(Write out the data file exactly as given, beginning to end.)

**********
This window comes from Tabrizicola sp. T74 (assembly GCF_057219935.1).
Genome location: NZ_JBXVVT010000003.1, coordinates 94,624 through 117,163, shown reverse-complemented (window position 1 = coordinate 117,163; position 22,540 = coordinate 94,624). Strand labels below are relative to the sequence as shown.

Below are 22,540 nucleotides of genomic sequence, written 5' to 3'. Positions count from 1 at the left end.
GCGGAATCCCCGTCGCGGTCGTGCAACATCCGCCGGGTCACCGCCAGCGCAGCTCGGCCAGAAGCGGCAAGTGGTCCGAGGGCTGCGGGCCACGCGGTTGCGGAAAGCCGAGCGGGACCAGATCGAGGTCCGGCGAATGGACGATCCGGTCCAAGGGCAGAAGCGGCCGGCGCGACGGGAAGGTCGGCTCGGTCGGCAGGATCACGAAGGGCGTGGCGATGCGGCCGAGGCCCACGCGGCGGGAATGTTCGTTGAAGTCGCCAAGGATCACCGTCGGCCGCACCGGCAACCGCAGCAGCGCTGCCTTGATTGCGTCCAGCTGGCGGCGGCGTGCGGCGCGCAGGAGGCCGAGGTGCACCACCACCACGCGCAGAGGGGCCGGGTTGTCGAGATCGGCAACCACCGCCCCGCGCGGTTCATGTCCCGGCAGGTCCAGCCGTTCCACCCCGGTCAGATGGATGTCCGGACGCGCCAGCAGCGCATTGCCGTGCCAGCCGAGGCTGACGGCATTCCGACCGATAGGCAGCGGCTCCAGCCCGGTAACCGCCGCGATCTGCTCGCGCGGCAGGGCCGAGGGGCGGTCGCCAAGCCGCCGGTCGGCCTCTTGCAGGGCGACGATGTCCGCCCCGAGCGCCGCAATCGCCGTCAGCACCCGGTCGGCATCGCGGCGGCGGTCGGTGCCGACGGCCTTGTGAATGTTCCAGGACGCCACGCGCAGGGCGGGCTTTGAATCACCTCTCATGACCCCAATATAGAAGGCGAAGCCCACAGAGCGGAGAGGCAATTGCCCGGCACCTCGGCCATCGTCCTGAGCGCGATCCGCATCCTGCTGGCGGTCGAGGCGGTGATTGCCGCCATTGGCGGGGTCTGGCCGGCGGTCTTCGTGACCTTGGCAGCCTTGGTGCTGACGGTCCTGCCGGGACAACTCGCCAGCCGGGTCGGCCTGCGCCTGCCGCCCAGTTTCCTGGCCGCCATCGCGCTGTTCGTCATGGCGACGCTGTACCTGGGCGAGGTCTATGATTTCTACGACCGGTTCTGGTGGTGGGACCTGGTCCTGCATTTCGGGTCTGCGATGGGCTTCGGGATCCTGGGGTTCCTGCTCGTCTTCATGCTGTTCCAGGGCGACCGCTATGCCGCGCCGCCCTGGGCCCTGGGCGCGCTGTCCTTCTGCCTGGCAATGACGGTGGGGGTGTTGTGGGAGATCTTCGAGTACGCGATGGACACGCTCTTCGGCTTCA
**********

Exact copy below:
This window comes from Tabrizicola sp. T74 (assembly GCF_057219935.1).
Genome location: NZ_JBXVVT010000003.1, coordinates 94,624 through 117,163, shown reverse-complemented (window position 1 = coordinate 117,163; position 22,540 = coordinate 94,624). Strand labels below are relative to the sequence as shown.

Below are 22,540 nucleotides of genomic sequence, written 5' to 3'. Positions count from 1 at the left end.
GCGGAATCCCCGTCGCGGTCGTGCAACATCCGCCGGGTCACCGCCAGCGCAGCTCGGCCAGAAGCGGCAAGTGGTCCGAGGGCTGCGGGCCACGCGGTTGCGGAAAGCCGAGCGGGACCAGATCGAGGTCCGGCGAATGGACGATCCGGTCCAAGGGCAGAAGCGGCCGGCGCGACGGGAAGGTCGGCTCGGTCGGCAGGATCACGAAGGGCGTGGCGATGCGGCCGAGGCCCACGCGGCGGGAATGTTCGTTGAAGTCGCCAAGGATCACCGTCGGCCGCACCGGCAACCGCAGCAGCGCTGCCTTGATTGCGTCCAGCTGGCGGCGGCGTGCGGCGCGCAGGAGGCCGAGGTGCACCACCACCACGCGCAGAGGGGCCGGGTTGTCGAGATCGGCAACCACCGCCCCGCGCGGTTCATGTCCCGGCAGGTCCAGCCGTTCCACCCCGGTCAGATGGATGTCCGGACGCGCCAGCAGCGCATTGCCGTGCCAGCCGAGGCTGACGGCATTCCGACCGATAGGCAGCGGCTCCAGCCCGGTAACCGCCGCGATCTGCTCGCGCGGCAGGGCCGAGGGGCGGTCGCCAAGCCGCCGGTCGGCCTCTTGCAGGGCGACGATGTCCGCCCCGAGCGCCGCAATCGCCGTCAGCACCCGGTCGGCATCGCGGCGGCGGTCGGTGCCGACGGCCTTGTGAATGTTCCAGGACGCCACGCGCAGGGCGGGCTTTGAATCACCTCTCATGACCCCAATATAGAAGGCGAAGCCCACAGAGCGGAGAGGCAATTGCCCGGCACCTCGGCCATCGTCCTGAGCGCGATCCGCATCCTGCTGGCGGTCGAGGCGGTGATTGCCGCCATTGGCGGGGTCTGGCCGGCGGTCTTCGTGACCTTGGCAGCCTTGGTGCTGACGGTCCTGCCGGGACAACTCGCCAGCCGGGTCGGCCTGCGCCTGCCGCCCAGTTTCCTGGCCGCCATCGCGCTGTTCGTCATGGCGACGCTGTACCTGGGCGAGGTCTATGATTTCTACGACCGGTTCTGGTGGTGGGACCTGGTCCTGCATTTCGGGTCTGCGATGGGCTTCGGGATCCTGGGGTTCCTGCTCGTCTTCATGCTGTTCCAGGGCGACCGCTATGCCGCGCCGCCCTGGGCCCTGGGCGCGCTGTCCTTCTGCCTGGCAATGACGGTGGGGGTGTTGTGGGAGATCTTCGAGTACGCGATGGACACGCTCTTCGGCTTCA